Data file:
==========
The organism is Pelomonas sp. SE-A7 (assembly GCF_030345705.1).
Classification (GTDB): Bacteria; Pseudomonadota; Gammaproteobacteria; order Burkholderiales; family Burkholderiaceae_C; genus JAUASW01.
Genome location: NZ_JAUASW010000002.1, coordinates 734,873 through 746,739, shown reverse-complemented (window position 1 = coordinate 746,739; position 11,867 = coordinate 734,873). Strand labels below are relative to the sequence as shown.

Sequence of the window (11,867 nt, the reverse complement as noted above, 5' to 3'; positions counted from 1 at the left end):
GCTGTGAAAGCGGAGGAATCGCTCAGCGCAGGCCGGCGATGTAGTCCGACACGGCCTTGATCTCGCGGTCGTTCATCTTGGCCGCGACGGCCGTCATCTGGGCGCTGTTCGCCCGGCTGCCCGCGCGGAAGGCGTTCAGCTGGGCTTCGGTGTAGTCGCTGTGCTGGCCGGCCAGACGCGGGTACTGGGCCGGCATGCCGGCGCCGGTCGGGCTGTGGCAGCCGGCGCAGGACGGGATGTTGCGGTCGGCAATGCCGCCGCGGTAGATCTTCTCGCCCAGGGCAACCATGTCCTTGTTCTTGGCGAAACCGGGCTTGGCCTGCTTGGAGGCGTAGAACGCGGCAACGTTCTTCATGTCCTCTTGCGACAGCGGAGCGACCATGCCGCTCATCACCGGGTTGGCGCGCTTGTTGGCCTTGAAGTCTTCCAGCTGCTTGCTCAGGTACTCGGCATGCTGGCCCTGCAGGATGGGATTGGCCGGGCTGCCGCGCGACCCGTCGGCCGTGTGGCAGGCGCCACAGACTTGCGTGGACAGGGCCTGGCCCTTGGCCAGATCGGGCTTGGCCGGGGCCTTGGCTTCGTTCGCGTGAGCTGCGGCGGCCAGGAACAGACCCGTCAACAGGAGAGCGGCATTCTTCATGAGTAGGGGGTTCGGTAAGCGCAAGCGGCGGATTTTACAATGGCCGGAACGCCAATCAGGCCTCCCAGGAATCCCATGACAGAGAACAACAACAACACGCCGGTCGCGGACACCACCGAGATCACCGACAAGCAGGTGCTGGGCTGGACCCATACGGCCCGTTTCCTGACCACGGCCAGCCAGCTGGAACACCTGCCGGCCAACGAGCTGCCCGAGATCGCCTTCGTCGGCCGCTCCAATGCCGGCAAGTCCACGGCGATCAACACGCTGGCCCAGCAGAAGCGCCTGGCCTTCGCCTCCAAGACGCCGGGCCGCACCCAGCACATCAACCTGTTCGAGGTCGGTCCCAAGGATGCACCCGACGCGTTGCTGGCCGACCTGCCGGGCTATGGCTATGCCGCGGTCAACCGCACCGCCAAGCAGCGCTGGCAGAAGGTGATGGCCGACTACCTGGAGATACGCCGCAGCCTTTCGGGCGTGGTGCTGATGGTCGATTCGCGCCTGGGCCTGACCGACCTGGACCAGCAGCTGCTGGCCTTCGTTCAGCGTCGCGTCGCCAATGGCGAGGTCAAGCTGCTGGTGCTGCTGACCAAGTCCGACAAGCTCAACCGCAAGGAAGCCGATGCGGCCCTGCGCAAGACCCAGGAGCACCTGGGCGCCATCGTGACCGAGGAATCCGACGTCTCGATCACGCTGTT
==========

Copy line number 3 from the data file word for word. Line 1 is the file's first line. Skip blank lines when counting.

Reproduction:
Genome location: NZ_JAUASW010000002.1, coordinates 734,873 through 746,739, shown reverse-complemented (window position 1 = coordinate 746,739; position 11,867 = coordinate 734,873). Strand labels below are relative to the sequence as shown.